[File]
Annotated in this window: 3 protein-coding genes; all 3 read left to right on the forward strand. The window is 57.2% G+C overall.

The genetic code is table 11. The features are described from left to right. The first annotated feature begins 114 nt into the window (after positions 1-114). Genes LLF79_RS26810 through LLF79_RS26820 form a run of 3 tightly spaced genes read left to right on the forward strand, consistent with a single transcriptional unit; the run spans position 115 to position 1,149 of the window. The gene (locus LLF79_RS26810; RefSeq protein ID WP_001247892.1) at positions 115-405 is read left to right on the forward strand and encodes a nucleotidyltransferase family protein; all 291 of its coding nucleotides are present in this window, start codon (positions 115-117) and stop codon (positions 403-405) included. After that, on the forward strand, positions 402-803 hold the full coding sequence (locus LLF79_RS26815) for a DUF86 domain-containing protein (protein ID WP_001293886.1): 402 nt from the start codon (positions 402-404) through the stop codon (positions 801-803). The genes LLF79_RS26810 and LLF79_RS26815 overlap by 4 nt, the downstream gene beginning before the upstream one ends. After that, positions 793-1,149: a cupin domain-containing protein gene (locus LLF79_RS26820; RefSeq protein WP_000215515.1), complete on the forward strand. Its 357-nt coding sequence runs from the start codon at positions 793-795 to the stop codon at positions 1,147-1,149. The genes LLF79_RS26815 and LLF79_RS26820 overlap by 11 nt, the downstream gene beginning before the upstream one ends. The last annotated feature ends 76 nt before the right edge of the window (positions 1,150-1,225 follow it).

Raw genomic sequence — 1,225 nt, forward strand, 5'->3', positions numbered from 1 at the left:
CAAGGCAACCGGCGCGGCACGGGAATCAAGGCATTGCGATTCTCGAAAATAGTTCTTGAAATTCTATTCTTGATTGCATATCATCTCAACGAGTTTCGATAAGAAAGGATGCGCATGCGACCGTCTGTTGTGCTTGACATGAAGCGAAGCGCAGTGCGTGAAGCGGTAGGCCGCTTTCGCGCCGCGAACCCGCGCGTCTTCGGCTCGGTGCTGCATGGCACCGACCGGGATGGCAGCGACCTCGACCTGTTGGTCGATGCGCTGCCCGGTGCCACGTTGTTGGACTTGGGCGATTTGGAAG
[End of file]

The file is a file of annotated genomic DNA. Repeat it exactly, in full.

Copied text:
Annotated in this window: 3 protein-coding genes; all 3 read left to right on the forward strand. The window is 57.2% G+C overall.

The genetic code is table 11. The features are described from left to right. The first annotated feature begins 114 nt into the window (after positions 1-114). Genes LLF79_RS26810 through LLF79_RS26820 form a run of 3 tightly spaced genes read left to right on the forward strand, consistent with a single transcriptional unit; the run spans position 115 to position 1,149 of the window. The gene (locus LLF79_RS26810; RefSeq protein ID WP_001247892.1) at positions 115-405 is read left to right on the forward strand and encodes a nucleotidyltransferase family protein; all 291 of its coding nucleotides are present in this window, start codon (positions 115-117) and stop codon (positions 403-405) included. After that, on the forward strand, positions 402-803 hold the full coding sequence (locus LLF79_RS26815) for a DUF86 domain-containing protein (protein ID WP_001293886.1): 402 nt from the start codon (positions 402-404) through the stop codon (positions 801-803). The genes LLF79_RS26810 and LLF79_RS26815 overlap by 4 nt, the downstream gene beginning before the upstream one ends. After that, positions 793-1,149: a cupin domain-containing protein gene (locus LLF79_RS26820; RefSeq protein WP_000215515.1), complete on the forward strand. Its 357-nt coding sequence runs from the start codon at positions 793-795 to the stop codon at positions 1,147-1,149. The genes LLF79_RS26815 and LLF79_RS26820 overlap by 11 nt, the downstream gene beginning before the upstream one ends. The last annotated feature ends 76 nt before the right edge of the window (positions 1,150-1,225 follow it).

Raw genomic sequence — 1,225 nt, forward strand, 5'->3', positions numbered from 1 at the left:
CAAGGCAACCGGCGCGGCACGGGAATCAAGGCATTGCGATTCTCGAAAATAGTTCTTGAAATTCTATTCTTGATTGCATATCATCTCAACGAGTTTCGATAAGAAAGGATGCGCATGCGACCGTCTGTTGTGCTTGACATGAAGCGAAGCGCAGTGCGTGAAGCGGTAGGCCGCTTTCGCGCCGCGAACCCGCGCGTCTTCGGCTCGGTGCTGCATGGCACCGACCGGGATGGCAGCGACCTCGACCTGTTGGTCGATGCGCTGCCCGGTGCCACGTTGTTGGACTTGGGCGATTTGGAAG